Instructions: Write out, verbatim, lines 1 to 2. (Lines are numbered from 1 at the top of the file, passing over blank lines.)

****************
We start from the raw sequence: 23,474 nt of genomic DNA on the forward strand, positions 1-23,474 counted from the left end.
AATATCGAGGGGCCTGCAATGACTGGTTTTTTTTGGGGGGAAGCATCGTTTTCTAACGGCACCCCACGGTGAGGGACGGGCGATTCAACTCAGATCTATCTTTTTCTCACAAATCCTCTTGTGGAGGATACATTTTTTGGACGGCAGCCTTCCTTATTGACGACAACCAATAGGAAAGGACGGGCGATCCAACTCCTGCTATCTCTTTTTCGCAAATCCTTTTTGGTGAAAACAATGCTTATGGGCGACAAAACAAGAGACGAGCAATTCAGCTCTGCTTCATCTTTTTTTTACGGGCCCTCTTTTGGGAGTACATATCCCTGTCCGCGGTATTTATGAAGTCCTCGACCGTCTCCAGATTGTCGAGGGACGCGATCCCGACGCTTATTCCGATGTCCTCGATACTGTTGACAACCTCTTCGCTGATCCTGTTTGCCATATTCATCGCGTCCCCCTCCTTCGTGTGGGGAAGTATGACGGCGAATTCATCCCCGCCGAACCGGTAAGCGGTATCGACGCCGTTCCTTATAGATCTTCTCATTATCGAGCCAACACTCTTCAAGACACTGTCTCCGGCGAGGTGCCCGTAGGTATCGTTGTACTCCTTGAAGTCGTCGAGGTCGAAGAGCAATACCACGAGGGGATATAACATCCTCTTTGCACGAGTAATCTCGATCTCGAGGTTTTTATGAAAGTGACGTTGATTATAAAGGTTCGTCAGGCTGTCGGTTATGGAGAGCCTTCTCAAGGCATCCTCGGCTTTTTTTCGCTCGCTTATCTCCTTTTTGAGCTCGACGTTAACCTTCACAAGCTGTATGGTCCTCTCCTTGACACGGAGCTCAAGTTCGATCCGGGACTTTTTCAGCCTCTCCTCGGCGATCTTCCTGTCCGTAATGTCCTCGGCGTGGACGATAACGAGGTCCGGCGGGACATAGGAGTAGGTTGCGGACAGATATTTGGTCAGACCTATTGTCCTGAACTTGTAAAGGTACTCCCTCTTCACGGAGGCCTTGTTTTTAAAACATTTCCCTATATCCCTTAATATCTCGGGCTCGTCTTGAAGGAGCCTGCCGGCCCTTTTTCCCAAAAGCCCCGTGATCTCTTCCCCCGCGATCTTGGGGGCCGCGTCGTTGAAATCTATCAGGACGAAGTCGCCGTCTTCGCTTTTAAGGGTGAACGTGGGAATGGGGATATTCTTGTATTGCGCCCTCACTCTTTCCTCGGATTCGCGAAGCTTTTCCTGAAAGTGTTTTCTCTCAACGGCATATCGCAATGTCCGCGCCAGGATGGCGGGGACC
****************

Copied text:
We start from the raw sequence: 23,474 nt of genomic DNA on the forward strand, positions 1-23,474 counted from the left end.
AATATCGAGGGGCCTGCAATGACTGGTTTTTTTTGGGGGGAAGCATCGTTTTCTAACGGCACCCCACGGTGAGGGACGGGCGATTCAACTCAGATCTATCTTTTTCTCACAAATCCTCTTGTGGAGGATACATTTTTTGGACGGCAGCCTTCCTTATTGACGACAACCAATAGGAAAGGACGGGCGATCCAACTCCTGCTATCTCTTTTTCGCAAATCCTTTTTGGTGAAAACAATGCTTATGGGCGACAAAACAAGAGACGAGCAATTCAGCTCTGCTTCATCTTTTTTTTACGGGCCCTCTTTTGGGAGTACATATCCCTGTCCGCGGTATTTATGAAGTCCTCGACCGTCTCCAGATTGTCGAGGGACGCGATCCCGACGCTTATTCCGATGTCCTCGATACTGTTGACAACCTCTTCGCTGATCCTGTTTGCCATATTCATCGCGTCCCCCTCCTTCGTGTGGGGAAGTATGACGGCGAATTCATCCCCGCCGAACCGGTAAGCGGTATCGACGCCGTTCCTTATAGATCTTCTCATTATCGAGCCAACACTCTTCAAGACACTGTCTCCGGCGAGGTGCCCGTAGGTATCGTTGTACTCCTTGAAGTCGTCGAGGTCGAAGAGCAATACCACGAGGGGATATAACATCCTCTTTGCACGAGTAATCTCGATCTCGAGGTTTTTATGAAAGTGACGTTGATTATAAAGGTTCGTCAGGCTGTCGGTTATGGAGAGCCTTCTCAAGGCATCCTCGGCTTTTTTTCGCTCGCTTATCTCCTTTTTGAGCTCGACGTTAACCTTCACAAGCTGTATGGTCCTCTCCTTGACACGGAGCTCAAGTTCGATCCGGGACTTTTTCAGCCTCTCCTCGGCGATCTTCCTGTCCGTAATGTCCTCGGCGTGGACGATAACGAGGTCCGGCGGGACATAGGAGTAGGTTGCGGACAGATATTTGGTCAGACCTATTGTCCTGAACTTGTAAAGGTACTCCCTCTTCACGGAGGCCTTGTTTTTAAAACATTTCCCTATATCCCTTAATATCTCGGGCTCGTCTTGAAGGAGCCTGCCGGCCCTTTTTCCCAAAAGCCCCGTGATCTCTTCCCCCGCGATCTTGGGGGCCGCGTCGTTGAAATCTATCAGGACGAAGTCGCCGTCTTCGCTTTTAAGGGTGAACGTGGGAATGGGGATATTCTTGTATTGCGCCCTCACTCTTTCCTCGGATTCGCGAAGCTTTTCCTGAAAGTGTTTTCTCTCAACGGCATATCGCAATGTCCGCGCCAGGATGGCGGGGACC